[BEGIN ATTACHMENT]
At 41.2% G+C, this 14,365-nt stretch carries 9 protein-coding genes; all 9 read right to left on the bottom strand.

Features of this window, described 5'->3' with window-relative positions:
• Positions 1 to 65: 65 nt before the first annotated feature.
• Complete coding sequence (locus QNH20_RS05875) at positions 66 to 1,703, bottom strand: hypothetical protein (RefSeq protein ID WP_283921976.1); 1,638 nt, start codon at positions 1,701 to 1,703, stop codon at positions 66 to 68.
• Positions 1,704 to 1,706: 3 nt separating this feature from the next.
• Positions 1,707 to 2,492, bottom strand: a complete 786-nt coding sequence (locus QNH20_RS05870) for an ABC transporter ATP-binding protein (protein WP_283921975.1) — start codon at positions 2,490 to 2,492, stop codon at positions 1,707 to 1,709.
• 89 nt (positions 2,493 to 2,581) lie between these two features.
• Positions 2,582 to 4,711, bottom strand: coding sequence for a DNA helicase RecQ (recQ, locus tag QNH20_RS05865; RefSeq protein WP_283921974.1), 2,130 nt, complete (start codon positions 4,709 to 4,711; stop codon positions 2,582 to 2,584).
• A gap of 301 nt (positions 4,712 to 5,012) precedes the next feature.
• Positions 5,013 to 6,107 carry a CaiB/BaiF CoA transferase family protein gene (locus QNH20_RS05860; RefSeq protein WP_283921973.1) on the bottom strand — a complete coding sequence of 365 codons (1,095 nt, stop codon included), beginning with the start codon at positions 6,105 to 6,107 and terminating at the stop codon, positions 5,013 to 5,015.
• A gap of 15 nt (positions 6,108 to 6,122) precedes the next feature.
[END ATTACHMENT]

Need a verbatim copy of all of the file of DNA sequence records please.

At 41.2% G+C, this 14,365-nt stretch carries 9 protein-coding genes; all 9 read right to left on the bottom strand.

Features of this window, described 5'->3' with window-relative positions:
• Positions 1 to 65: 65 nt before the first annotated feature.
• Complete coding sequence (locus QNH20_RS05875) at positions 66 to 1,703, bottom strand: hypothetical protein (RefSeq protein ID WP_283921976.1); 1,638 nt, start codon at positions 1,701 to 1,703, stop codon at positions 66 to 68.
• Positions 1,704 to 1,706: 3 nt separating this feature from the next.
• Positions 1,707 to 2,492, bottom strand: a complete 786-nt coding sequence (locus QNH20_RS05870) for an ABC transporter ATP-binding protein (protein WP_283921975.1) — start codon at positions 2,490 to 2,492, stop codon at positions 1,707 to 1,709.
• 89 nt (positions 2,493 to 2,581) lie between these two features.
• Positions 2,582 to 4,711, bottom strand: coding sequence for a DNA helicase RecQ (recQ, locus tag QNH20_RS05865; RefSeq protein WP_283921974.1), 2,130 nt, complete (start codon positions 4,709 to 4,711; stop codon positions 2,582 to 2,584).
• A gap of 301 nt (positions 4,712 to 5,012) precedes the next feature.
• Positions 5,013 to 6,107 carry a CaiB/BaiF CoA transferase family protein gene (locus QNH20_RS05860; RefSeq protein WP_283921973.1) on the bottom strand — a complete coding sequence of 365 codons (1,095 nt, stop codon included), beginning with the start codon at positions 6,105 to 6,107 and terminating at the stop codon, positions 5,013 to 5,015.
• A gap of 15 nt (positions 6,108 to 6,122) precedes the next feature.